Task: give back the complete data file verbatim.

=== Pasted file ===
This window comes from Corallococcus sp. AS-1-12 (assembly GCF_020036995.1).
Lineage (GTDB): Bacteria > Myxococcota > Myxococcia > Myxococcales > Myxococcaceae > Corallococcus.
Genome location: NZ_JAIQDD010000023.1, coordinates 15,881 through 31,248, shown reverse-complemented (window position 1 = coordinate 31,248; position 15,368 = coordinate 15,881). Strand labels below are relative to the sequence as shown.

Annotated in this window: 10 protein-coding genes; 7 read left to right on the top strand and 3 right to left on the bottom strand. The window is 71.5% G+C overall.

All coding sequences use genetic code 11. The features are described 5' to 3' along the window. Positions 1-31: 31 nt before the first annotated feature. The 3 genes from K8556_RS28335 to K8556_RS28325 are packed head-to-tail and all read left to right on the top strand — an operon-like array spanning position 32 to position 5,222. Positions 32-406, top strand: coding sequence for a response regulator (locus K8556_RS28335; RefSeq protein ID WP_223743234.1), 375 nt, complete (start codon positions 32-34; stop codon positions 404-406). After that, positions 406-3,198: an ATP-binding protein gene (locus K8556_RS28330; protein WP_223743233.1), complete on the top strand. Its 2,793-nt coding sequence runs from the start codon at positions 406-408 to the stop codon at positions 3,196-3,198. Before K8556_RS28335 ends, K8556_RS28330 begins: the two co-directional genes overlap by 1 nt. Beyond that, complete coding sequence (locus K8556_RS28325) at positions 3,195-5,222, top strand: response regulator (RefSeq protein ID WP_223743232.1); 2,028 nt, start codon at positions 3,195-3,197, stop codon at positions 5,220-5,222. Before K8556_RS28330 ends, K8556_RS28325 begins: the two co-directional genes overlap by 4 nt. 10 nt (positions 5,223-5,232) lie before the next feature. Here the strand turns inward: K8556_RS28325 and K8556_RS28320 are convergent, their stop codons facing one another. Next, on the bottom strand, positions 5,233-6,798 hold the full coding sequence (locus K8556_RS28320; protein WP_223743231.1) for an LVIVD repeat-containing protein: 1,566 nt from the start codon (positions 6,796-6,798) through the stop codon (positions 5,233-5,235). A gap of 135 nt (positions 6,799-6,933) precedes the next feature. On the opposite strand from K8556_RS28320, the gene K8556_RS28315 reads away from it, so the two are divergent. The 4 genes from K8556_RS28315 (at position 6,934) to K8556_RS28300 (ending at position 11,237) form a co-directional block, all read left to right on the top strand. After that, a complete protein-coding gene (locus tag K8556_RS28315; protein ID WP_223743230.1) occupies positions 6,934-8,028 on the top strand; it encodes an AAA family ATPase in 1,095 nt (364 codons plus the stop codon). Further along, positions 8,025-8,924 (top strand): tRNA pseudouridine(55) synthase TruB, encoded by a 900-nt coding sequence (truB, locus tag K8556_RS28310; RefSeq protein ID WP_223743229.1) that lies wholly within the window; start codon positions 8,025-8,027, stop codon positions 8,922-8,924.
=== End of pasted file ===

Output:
This window comes from Corallococcus sp. AS-1-12 (assembly GCF_020036995.1).
Lineage (GTDB): Bacteria > Myxococcota > Myxococcia > Myxococcales > Myxococcaceae > Corallococcus.
Genome location: NZ_JAIQDD010000023.1, coordinates 15,881 through 31,248, shown reverse-complemented (window position 1 = coordinate 31,248; position 15,368 = coordinate 15,881). Strand labels below are relative to the sequence as shown.

Annotated in this window: 10 protein-coding genes; 7 read left to right on the top strand and 3 right to left on the bottom strand. The window is 71.5% G+C overall.

All coding sequences use genetic code 11. The features are described 5' to 3' along the window. Positions 1-31: 31 nt before the first annotated feature. The 3 genes from K8556_RS28335 to K8556_RS28325 are packed head-to-tail and all read left to right on the top strand — an operon-like array spanning position 32 to position 5,222. Positions 32-406, top strand: coding sequence for a response regulator (locus K8556_RS28335; RefSeq protein ID WP_223743234.1), 375 nt, complete (start codon positions 32-34; stop codon positions 404-406). After that, positions 406-3,198: an ATP-binding protein gene (locus K8556_RS28330; protein WP_223743233.1), complete on the top strand. Its 2,793-nt coding sequence runs from the start codon at positions 406-408 to the stop codon at positions 3,196-3,198. Before K8556_RS28335 ends, K8556_RS28330 begins: the two co-directional genes overlap by 1 nt. Beyond that, complete coding sequence (locus K8556_RS28325) at positions 3,195-5,222, top strand: response regulator (RefSeq protein ID WP_223743232.1); 2,028 nt, start codon at positions 3,195-3,197, stop codon at positions 5,220-5,222. Before K8556_RS28330 ends, K8556_RS28325 begins: the two co-directional genes overlap by 4 nt. 10 nt (positions 5,223-5,232) lie before the next feature. Here the strand turns inward: K8556_RS28325 and K8556_RS28320 are convergent, their stop codons facing one another. Next, on the bottom strand, positions 5,233-6,798 hold the full coding sequence (locus K8556_RS28320; protein WP_223743231.1) for an LVIVD repeat-containing protein: 1,566 nt from the start codon (positions 6,796-6,798) through the stop codon (positions 5,233-5,235). A gap of 135 nt (positions 6,799-6,933) precedes the next feature. On the opposite strand from K8556_RS28320, the gene K8556_RS28315 reads away from it, so the two are divergent. The 4 genes from K8556_RS28315 (at position 6,934) to K8556_RS28300 (ending at position 11,237) form a co-directional block, all read left to right on the top strand. After that, a complete protein-coding gene (locus tag K8556_RS28315; protein ID WP_223743230.1) occupies positions 6,934-8,028 on the top strand; it encodes an AAA family ATPase in 1,095 nt (364 codons plus the stop codon). Further along, positions 8,025-8,924 (top strand): tRNA pseudouridine(55) synthase TruB, encoded by a 900-nt coding sequence (truB, locus tag K8556_RS28310; RefSeq protein ID WP_223743229.1) that lies wholly within the window; start codon positions 8,025-8,027, stop codon positions 8,922-8,924.